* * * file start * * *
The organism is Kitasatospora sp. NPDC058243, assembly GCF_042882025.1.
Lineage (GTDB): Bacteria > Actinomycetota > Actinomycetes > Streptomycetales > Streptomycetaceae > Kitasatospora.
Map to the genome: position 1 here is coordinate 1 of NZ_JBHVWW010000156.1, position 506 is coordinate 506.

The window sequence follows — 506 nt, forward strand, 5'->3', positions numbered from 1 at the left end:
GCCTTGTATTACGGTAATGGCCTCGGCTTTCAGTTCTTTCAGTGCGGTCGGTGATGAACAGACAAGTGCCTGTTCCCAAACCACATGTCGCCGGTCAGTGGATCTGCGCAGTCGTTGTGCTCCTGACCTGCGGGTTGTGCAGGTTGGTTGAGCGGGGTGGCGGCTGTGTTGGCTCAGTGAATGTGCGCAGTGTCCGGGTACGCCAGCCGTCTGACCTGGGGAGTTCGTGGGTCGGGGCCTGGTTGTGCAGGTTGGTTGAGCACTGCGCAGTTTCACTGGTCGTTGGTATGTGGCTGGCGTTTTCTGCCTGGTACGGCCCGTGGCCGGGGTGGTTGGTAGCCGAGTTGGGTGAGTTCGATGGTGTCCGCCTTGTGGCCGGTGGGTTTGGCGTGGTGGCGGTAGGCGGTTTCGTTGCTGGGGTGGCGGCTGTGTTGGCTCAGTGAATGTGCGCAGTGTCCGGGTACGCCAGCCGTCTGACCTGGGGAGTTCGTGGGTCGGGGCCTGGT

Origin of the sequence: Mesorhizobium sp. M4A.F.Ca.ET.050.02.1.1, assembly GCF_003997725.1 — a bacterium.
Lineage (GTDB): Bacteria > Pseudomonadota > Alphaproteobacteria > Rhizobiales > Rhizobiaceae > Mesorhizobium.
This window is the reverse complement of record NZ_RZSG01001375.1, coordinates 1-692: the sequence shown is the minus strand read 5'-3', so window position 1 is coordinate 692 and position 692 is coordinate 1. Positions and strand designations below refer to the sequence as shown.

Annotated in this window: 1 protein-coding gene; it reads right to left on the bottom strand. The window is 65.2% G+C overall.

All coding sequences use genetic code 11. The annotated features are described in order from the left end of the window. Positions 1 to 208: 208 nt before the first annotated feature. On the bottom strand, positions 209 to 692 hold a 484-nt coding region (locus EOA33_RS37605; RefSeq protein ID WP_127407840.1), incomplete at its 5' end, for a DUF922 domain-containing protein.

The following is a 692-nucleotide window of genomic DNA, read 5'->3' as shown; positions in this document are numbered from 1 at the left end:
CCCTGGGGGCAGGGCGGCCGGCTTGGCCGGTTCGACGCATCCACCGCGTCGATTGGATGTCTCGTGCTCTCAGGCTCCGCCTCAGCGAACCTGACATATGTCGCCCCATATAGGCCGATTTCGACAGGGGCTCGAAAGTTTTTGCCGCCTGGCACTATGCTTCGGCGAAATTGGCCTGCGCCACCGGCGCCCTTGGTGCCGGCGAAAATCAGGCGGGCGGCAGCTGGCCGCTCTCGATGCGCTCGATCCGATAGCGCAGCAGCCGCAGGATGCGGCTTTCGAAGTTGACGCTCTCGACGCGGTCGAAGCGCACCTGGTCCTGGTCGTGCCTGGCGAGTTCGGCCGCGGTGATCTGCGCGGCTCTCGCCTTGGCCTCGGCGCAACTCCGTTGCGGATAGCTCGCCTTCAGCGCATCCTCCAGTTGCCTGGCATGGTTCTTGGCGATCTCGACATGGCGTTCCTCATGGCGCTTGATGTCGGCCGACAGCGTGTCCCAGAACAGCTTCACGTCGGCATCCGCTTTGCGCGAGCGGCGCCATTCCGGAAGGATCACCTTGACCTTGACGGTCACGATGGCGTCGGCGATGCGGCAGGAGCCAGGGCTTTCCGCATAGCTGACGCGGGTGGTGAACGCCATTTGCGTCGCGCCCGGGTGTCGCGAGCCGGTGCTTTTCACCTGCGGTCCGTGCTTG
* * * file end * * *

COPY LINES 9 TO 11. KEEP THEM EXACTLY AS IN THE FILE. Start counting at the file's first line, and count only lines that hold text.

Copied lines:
Annotated in this window: 1 protein-coding gene; it reads right to left on the bottom strand. The window is 65.2% G+C overall.

All coding sequences use genetic code 11. The annotated features are described in order from the left end of the window. Positions 1 to 208: 208 nt before the first annotated feature. On the bottom strand, positions 209 to 692 hold a 484-nt coding region (locus EOA33_RS37605; RefSeq protein ID WP_127407840.1), incomplete at its 5' end, for a DUF922 domain-containing protein.

The following is a 692-nucleotide window of genomic DNA, read 5'->3' as shown; positions in this document are numbered from 1 at the left end: